Short turnaround no problem for Brídíní Óga camogs

By Shaun Casey

EIGHT days after claiming the club’s first ever Ulster Championship title, Brídíní Óga are back in action and hoping to extend their phenomenal journey. The Glenravel girls will travel to Edenderry this weekend to take on Limerick’s Adare in the All-Ireland semi-final.

It’s a quick turnaround, but the Antrim champions aren’t complaining insists their manager, Rodney Kerr. “That match (the Ulster final) was supposed to be played a fortnight ago but was postponed,” explained Kerr.

“So, in fairness to the Ulster Council, they put the fixtures out again pretty fast so at least you knew when the matches were going to be rather than waiting to see.

“The girls, obviously with that they were fit to get work booked off and all the rest. We’ve a few girls living in Galway at the minute and then we’ve a few girls at university in Liverpool and Newcastle as well.

“We did need to know when those fixtures were in advance so fair play to the Ulster Council for getting them done. Yes, it is a very quick turnaround, but I would rather have it like that.”

Adare recently saw off London representatives Tara, 3-8 to 0-9, and Kerr and his team got an insight into their upcoming opposition.

“We had a look at them, their match against Tara of London was streamed live a few weeks ago so we did get a look at them. They seem very strong down the middle, at six and eleven, I think their centre half forward is a Limerick County player (Caoimhe Costelloe).

“We had a look, and we know we’re going into another class here, but we’re not scared of it and we’re looking forward to it.”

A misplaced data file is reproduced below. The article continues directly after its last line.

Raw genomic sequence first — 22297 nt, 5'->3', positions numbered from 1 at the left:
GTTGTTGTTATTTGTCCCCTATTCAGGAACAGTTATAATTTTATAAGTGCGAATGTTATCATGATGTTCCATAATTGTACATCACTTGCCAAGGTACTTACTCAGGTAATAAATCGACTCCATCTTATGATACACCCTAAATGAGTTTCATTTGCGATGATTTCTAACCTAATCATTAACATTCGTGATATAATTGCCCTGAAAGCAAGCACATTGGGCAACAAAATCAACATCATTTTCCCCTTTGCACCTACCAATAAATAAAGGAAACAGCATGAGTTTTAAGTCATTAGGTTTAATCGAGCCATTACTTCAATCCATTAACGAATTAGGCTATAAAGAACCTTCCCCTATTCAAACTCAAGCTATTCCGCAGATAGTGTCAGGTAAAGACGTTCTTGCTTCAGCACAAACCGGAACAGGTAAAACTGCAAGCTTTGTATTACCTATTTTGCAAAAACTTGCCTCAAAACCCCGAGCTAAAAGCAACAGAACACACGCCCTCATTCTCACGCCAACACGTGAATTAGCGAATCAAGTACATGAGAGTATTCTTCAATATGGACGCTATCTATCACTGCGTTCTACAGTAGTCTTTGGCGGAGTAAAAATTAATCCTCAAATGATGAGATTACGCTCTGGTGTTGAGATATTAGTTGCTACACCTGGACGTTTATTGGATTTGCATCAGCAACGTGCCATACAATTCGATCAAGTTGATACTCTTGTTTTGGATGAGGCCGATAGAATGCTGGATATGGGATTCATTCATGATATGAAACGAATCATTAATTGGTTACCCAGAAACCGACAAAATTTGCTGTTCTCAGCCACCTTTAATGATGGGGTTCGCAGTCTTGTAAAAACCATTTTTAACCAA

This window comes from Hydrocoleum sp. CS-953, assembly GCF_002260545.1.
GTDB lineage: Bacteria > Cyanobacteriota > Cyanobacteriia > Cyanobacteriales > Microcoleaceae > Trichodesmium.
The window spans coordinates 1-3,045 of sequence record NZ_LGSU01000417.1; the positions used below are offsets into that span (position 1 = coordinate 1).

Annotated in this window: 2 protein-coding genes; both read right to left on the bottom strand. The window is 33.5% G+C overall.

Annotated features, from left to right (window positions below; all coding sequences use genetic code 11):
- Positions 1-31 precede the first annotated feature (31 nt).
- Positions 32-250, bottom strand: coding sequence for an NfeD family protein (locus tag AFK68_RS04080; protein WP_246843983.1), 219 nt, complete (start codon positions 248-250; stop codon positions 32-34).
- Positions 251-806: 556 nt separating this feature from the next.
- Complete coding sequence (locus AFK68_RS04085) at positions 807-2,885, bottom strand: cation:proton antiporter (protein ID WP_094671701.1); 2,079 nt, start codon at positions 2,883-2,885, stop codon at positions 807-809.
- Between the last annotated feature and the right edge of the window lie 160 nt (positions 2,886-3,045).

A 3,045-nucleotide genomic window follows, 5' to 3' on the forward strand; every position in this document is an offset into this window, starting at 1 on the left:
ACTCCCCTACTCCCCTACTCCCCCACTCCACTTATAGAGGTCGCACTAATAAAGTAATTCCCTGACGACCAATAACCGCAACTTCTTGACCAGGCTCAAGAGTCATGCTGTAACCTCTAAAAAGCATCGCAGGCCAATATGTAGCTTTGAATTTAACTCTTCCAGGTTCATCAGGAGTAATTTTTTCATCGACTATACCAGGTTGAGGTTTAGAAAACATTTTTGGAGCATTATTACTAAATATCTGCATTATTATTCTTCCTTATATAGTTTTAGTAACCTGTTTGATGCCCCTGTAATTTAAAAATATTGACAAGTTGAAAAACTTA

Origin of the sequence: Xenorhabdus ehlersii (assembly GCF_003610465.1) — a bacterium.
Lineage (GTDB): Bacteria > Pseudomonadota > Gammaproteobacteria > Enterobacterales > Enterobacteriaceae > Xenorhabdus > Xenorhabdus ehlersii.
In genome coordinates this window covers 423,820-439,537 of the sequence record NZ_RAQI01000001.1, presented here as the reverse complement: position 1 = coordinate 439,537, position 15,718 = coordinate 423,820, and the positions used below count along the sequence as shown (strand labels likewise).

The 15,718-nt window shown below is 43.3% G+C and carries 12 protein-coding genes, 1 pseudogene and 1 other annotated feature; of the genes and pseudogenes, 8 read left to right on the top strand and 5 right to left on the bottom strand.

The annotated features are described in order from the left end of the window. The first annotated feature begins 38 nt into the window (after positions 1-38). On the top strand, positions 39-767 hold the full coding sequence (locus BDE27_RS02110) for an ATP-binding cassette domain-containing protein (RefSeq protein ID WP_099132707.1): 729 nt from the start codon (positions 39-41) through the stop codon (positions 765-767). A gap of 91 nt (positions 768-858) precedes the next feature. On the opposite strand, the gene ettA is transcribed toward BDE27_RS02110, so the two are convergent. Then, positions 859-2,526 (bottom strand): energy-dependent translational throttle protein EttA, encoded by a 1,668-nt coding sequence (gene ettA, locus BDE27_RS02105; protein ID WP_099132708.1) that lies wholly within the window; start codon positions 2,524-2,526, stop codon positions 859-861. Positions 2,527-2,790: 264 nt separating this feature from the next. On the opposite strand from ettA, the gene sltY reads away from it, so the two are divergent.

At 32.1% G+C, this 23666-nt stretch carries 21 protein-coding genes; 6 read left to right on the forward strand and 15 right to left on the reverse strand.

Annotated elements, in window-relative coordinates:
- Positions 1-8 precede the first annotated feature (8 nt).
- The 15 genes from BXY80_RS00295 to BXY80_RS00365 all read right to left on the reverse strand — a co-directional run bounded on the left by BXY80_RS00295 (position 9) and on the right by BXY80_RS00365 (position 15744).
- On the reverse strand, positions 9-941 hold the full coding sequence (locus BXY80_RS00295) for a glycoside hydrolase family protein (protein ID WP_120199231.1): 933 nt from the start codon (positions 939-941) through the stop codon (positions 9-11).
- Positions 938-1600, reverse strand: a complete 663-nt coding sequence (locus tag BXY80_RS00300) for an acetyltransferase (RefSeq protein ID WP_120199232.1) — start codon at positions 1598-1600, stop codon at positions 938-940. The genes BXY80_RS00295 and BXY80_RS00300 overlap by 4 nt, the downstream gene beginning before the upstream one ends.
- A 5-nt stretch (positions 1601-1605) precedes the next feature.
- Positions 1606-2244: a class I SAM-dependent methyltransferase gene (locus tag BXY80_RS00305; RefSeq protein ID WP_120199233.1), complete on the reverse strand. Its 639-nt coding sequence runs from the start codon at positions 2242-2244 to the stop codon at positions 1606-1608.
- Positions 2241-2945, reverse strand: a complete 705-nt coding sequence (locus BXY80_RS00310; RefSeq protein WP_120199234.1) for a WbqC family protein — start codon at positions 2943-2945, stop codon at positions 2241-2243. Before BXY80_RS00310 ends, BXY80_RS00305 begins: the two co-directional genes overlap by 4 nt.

It’s been a busy season for the Brídíní Óga club as most of the girls spent the year getting the best of both worlds. Not only did they achieve provincial success with the small ball, but they also collected an Intermediate football championship this season as well.

“It’s a great feeling obviously, it’s the first Ulster Championship the clubs ever had in their 106-year history,” added Kerr.

“It just seemed to come together more and more as we played on, and those girls, 13 of them started in the football championship as well.

“They were running between both for most of the year and there’s actually three of them with All-Ireland County football medals this year as well (Molly Woulahan, Maeve Mulholland and Maria McKenna).

“Seven points in the middle of the summer isn’t a massive win but in winter camogie, it isn’t easy done.

“We finished comfortably enough in the end, and we were just delighted when the whistle went. We’ve never won a club championship before never mind an Ulster.

“Every win is a bonus now at this stage, we’re going into Sunday confident. I thought the game last Saturday was as good a performance as we’ve had throughout the whole season so hopefully, we’re saving the best to the last.”

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